By Mike Ward and Lindsay Ellis
Texas Gov. Greg Abbott signed a sweeping ban on "sanctuary cities" into law on Sunday, giving police officers new authority to question a detained person's immigration status and blocking local entities from passing laws that would prohibit these questions from officers.
"The reason why so many people come to America is because we are the nation of laws," he said, seconds after dotting his signature on Senate Bill 4 on Facebook Live. "Texas is doing its part to keep it that way."
The legislation allows for misdemeanor criminal penalties for law enforcement officials who refuse to cooperate with federal immigration authorities. Fines could reach $25,000 for repeat violations.
Lt. Gov. Dan Patrick said Sunday that the bill "will ensure that no city in Texas will be allowed to ignore the law," thanking Sen. Charles Perry, R-Lubbock, who wrote the bill.
Immigrants' rights groups and police forces statewide -- including in Houston -- criticized the bill as potentially sowing distrust of law enforcement among immigrants. Last week, the Republican-controlled Legislature issued its final approval of the bill, which Abbott had listed as a priority for the session.
Senate Bill 4 applies to officers across the state, including on college campuses. It excludes those who are contracted by religious groups and schools, government mental health care facilities and hospitals.
Abbott cited California resident Kate Steinle's 2015 murder, committed by an immigrant in the U.S. illegally, as he described why the law is necessary.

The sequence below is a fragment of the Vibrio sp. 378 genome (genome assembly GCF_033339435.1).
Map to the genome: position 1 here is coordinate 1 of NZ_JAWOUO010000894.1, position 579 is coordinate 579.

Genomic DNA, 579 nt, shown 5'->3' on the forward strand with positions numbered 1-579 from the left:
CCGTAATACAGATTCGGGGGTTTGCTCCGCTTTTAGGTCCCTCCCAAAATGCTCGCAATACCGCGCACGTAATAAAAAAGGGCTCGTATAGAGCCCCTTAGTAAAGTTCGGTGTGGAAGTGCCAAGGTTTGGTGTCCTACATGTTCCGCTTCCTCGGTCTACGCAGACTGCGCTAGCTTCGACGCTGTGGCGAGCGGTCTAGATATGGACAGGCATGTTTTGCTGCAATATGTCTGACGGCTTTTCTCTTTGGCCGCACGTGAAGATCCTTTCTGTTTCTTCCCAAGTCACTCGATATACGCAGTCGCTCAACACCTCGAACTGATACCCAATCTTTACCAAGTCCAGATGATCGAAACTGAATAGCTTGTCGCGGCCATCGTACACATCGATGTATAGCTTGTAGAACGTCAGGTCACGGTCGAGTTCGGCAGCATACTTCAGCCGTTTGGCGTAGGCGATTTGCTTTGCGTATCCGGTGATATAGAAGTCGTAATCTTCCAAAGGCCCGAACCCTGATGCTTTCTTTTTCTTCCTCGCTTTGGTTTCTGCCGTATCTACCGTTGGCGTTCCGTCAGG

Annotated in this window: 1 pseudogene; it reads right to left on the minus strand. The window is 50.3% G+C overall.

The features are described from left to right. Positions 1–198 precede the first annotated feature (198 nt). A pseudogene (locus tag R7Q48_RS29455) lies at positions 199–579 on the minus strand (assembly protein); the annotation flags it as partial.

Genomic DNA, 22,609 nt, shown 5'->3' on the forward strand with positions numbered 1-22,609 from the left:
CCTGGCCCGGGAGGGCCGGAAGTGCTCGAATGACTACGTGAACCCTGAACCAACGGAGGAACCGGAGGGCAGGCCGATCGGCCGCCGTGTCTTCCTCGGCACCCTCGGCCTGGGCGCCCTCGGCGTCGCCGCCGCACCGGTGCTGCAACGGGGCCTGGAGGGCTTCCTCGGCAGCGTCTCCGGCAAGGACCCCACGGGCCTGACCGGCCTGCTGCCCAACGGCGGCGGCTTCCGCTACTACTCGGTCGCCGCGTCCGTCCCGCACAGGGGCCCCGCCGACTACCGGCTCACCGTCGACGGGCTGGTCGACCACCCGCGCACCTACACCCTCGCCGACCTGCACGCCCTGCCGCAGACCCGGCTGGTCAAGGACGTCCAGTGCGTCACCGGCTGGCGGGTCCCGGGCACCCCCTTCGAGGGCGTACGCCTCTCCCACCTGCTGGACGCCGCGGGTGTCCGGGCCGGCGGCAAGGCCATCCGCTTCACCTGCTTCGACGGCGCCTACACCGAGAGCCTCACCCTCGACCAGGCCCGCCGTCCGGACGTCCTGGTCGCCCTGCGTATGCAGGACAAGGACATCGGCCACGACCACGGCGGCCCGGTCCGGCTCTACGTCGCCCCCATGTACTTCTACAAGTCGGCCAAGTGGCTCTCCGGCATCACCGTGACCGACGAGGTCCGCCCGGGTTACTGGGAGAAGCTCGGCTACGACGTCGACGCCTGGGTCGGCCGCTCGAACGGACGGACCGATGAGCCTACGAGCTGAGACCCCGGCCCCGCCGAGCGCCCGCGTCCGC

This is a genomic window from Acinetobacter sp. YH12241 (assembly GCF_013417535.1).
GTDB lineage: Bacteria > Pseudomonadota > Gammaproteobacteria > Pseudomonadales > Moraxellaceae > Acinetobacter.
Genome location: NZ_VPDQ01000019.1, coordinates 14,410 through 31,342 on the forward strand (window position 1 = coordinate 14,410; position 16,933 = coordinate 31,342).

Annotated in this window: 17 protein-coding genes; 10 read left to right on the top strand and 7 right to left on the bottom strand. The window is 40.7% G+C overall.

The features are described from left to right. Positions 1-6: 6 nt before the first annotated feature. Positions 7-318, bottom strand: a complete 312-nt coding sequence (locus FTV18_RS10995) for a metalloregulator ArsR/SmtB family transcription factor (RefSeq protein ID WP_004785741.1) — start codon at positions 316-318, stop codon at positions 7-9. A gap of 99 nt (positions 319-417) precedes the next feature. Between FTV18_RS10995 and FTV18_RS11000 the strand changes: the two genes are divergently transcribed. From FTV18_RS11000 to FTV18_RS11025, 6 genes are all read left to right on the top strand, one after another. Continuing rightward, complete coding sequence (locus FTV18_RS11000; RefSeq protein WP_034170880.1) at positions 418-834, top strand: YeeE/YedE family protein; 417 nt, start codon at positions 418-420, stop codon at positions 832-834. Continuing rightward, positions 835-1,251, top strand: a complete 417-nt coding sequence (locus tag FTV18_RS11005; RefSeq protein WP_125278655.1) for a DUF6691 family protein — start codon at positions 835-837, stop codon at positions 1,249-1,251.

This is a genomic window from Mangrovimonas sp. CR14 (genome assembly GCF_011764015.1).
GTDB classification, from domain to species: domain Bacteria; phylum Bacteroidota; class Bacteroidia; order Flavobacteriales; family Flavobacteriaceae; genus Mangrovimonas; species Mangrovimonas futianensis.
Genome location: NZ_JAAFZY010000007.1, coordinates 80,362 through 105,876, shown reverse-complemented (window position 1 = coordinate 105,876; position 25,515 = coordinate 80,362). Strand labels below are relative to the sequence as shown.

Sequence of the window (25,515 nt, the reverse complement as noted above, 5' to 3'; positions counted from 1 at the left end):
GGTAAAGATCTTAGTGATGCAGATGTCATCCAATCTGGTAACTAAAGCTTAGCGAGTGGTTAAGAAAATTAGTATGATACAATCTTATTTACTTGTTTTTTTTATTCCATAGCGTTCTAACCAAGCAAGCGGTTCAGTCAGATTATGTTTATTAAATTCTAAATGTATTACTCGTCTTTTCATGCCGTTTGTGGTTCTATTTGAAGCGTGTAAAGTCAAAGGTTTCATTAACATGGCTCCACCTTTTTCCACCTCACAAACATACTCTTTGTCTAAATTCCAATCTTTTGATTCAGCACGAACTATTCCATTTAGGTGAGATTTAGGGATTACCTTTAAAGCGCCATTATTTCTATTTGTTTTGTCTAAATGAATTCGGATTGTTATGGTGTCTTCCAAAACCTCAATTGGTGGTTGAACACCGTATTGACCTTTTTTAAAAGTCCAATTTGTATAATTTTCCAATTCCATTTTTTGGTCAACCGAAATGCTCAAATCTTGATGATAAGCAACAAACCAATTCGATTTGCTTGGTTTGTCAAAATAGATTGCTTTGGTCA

"He should never have been in this country. If he hadn't, Kate would still be alive today," Abbott said.
Before Abbott signed the bill Sunday, he criticized the policies of Travis County Sheriff Sally Hernandez, who said she would no longer cooperate with U.S. Immigration and Customs Enforcement requests to hold immigrants while federal authorities investigate their status.
"Those policies are sanctuary city policies (and) won't be tolerated in Texas," he said.
The bill is expected to be challenged in court. The ACLU on Sunday said the bill encourages racial profiling and is expected to "clog" Texas's jails.
"It will not stand," said Terri Burke, the ACLU's executive director, in a statement.
Abbott on Sunday said he has no qualms about its legality, saying its "already been tested at the United States Supreme and approved there."
The event marked the first time that a Texas governor has enacted state law over social media, as Abbott did. On Friday, protest groups announced plans to picket the Capitol early next week, anticipating that Abbott might sign the bill into law on Monday or Tuesday. By signing it on Sunday, he avoided any showdown.
"As Governor, my top priority is public safety, and this bill furthers that objective by keeping dangerous criminals off our streets," Abbott said in a statement after the Facebook Live signing. "It's inexcusable to release individuals from jail that have been charged with heinous crimes like sexual assault against minors, domestic violence and robbery. There are deadly consequences to not enforcing the law, and Texas has now become a state where those practices are not tolerated. With this bill we are doing away with those that seek to promote lawlessness in Texas."
(c)2017 the Houston Chronicle